A U.S. Coast Guard boat inspects the 100-foot gash in the hull of the Cosco Busan, which caused the release of an estimated 53,000 gallons of oil. U.S. Coast Guard Photo
John Cota, the former San Francisco pilot who infamously crashed the M/V Cosco Busan into the San Francisco-Oakland Bay Bridge on a typical foggy morning in November 2007 causing the discharge of some 53,000 gallons of oil, will not be getting his license back.
The San Francisco Chronicle reports that U.S. District Judge Jeffrey White on Monday dismissed a lawsuit from Cota and his team lawyers seeking to renew his Coast Guard-issued merchant mariner license.
John Cota surrendered his license following the accident and in July 2009 was sentenced to 10 months in prison after pleading guilty to two misdemeanor charges of illegally discharging oil into the bay and killing thousand of birds.
In 2010, Cota asked the Coast Guard to have his license reinstated, but was denied due to factors that went beyond his criminal record from incident. Since then, Cota has been working through the Coast Guard appeals process and considering all options in hopes of one day sailing commercially again. The lawsuit dismissed this week was filed in February.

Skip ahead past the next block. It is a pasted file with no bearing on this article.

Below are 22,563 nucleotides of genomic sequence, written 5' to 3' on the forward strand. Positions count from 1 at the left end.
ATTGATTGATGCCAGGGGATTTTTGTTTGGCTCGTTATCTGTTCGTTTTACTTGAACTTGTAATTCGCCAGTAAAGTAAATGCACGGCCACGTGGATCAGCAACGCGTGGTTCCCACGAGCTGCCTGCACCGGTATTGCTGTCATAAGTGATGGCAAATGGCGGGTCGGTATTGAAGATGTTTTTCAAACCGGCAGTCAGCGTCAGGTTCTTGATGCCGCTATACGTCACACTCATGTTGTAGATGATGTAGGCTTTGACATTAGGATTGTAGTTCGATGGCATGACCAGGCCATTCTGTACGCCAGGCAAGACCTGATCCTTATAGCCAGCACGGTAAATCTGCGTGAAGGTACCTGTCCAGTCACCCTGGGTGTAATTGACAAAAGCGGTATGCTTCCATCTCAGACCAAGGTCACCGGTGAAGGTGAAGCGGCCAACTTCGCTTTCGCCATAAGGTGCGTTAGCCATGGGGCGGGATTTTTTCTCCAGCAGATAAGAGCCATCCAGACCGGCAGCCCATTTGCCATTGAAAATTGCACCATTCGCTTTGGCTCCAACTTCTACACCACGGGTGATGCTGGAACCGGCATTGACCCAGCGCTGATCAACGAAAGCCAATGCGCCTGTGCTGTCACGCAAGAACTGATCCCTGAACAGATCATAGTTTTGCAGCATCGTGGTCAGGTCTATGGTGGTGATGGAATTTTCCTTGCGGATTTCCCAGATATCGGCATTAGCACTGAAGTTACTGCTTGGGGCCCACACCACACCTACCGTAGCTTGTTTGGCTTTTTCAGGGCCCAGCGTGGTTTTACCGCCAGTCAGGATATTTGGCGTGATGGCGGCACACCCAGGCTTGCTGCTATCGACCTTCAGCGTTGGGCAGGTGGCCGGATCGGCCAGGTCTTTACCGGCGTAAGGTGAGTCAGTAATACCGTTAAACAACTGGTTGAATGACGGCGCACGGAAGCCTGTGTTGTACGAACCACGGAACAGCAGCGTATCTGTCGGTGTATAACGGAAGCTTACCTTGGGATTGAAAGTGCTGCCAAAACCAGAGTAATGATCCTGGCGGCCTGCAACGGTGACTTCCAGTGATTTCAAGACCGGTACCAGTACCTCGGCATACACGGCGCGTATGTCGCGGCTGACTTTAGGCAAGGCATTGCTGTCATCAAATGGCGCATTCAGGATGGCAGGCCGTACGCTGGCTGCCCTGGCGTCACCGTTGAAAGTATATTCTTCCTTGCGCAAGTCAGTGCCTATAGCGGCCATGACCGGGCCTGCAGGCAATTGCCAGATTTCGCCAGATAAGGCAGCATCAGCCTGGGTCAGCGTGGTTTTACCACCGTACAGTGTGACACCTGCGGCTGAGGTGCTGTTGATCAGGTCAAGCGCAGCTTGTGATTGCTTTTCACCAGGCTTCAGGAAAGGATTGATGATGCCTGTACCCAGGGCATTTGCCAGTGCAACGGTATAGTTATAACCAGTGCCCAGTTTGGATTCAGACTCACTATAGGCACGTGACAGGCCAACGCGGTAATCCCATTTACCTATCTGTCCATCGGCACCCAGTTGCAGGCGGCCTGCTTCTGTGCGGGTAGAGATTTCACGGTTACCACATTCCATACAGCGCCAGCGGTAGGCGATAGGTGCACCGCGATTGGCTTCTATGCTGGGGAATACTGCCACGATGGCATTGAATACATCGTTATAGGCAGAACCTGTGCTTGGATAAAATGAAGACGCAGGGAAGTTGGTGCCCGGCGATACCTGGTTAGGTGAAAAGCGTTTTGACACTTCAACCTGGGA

The NTSB final report into the 2007 allision found that John Cota had “degraded cognitive performance from his use of impairing prescription medications”, among other contributing causes, but also mentioned a the U.S. Coast Guard’s failure to “provide adequate medical oversight of the pilot in view of the medical and medication information that the pilot had reported to the Coast Guard” as a contributing factor.
Last year it was rumored that Cota had been working shoreside for a local tug company in the bay area.
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